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PloS one

Cytokine receptor-like factor 1 (CRLF1) protects against 6-hydroxydopamine toxicity independent of the gp130/JAK signaling pathway.


PMID 23818941

Abstract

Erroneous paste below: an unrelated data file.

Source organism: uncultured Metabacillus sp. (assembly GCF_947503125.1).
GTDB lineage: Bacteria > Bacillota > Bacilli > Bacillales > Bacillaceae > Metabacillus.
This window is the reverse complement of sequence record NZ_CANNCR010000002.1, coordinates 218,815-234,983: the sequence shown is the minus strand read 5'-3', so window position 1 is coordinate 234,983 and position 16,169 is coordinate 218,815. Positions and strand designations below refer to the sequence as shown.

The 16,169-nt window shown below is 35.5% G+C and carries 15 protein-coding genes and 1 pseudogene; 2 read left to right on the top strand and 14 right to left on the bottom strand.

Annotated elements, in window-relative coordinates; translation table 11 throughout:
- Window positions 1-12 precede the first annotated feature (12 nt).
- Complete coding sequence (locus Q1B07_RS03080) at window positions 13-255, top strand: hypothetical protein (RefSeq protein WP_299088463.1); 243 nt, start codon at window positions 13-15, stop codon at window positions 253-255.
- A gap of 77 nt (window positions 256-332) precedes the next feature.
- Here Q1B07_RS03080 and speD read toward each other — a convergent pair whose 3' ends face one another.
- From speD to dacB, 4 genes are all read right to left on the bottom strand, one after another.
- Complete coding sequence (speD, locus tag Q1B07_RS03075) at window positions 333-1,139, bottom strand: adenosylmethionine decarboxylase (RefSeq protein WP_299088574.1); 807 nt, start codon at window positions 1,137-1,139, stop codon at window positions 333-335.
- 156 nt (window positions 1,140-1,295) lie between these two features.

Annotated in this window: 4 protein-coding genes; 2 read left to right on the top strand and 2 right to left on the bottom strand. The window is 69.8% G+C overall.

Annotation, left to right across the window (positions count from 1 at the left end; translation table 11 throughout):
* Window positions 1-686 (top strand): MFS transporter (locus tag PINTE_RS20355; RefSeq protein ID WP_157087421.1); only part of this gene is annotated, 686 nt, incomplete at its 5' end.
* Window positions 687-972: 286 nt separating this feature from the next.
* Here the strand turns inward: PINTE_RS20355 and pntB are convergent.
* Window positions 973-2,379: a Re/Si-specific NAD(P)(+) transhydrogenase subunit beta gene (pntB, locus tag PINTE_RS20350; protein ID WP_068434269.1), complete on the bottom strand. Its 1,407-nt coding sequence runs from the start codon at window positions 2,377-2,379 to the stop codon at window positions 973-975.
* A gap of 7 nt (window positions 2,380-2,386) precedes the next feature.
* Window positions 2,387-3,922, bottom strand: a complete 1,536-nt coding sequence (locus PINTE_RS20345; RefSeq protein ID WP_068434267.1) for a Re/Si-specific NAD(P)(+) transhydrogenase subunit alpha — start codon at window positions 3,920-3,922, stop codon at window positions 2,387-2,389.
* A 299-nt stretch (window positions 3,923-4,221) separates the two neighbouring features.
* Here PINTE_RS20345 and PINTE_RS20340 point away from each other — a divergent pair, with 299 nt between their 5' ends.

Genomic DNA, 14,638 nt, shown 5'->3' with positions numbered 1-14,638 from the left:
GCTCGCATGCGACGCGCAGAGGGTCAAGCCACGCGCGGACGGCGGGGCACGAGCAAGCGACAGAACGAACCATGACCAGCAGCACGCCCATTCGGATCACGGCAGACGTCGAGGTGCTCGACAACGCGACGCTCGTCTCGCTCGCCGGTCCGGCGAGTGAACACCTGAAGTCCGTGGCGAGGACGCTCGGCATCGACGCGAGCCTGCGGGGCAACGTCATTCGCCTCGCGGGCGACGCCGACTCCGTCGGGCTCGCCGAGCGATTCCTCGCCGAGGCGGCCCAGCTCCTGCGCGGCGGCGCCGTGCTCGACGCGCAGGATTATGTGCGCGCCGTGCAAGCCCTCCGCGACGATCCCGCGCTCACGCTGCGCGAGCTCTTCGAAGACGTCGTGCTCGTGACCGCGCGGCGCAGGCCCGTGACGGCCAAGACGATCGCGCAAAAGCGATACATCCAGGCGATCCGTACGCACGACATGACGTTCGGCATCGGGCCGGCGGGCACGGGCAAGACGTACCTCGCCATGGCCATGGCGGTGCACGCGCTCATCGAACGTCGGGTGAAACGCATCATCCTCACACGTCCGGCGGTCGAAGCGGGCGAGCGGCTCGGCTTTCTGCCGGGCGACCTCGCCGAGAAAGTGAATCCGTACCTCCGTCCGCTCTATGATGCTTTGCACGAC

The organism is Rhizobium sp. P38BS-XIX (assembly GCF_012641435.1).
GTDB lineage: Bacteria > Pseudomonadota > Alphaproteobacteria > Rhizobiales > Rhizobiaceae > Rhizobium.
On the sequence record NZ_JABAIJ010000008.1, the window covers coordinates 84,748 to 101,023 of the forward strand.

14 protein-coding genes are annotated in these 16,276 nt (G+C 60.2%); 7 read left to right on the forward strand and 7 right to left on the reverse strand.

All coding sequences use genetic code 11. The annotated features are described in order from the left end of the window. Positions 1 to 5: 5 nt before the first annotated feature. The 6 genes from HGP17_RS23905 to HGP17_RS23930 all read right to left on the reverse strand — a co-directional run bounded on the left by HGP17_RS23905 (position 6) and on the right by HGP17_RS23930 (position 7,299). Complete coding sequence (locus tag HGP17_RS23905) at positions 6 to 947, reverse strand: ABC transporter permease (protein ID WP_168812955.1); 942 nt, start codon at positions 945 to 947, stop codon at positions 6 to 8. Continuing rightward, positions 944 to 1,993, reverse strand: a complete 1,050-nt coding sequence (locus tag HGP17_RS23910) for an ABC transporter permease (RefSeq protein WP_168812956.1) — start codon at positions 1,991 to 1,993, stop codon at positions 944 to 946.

Oxidative stress is an important cause of cellular toxicity in the central nervous system and contributes to the pathology associated with neurodegenerative disorders including Parkinson's disease. As such, elucidation of cellular mechanisms that enhance neuronal resistance to oxidative stress may provide new avenues for therapy. In this study we employed a simple two-state cellular model to identify genes that are associated with resistance to oxidative stress induced by 6-hydroxydopamine (6-OHDA). In this model, undifferentiated neuroblastoma cells display higher sensitivity to 6-OHDA than differentiated cells. By comparing the gene expression between these two states, we identified several genes whose expression is altered concomitant with changes in 6-OHDA sensitivity. This gene set includes cytokine receptor-like factor 1 (CRLF1), which is up-regulated during the differentiation process and has been previously implicated in neuroprotection. We show that the product of this gene is both necessary and sufficient for increased resistance to 6-OHDA in differentiated neuroblastoma cells, and that CRLF1 serves its protective role by a cell autonomous mechanism that is independent from its known role as a co-ligand for the ciliary neurotrophic factor receptor. These data provide an additional role for CRLF1 that could potentially explain its broad expression pattern and effects on cells lacking expression of this receptor.

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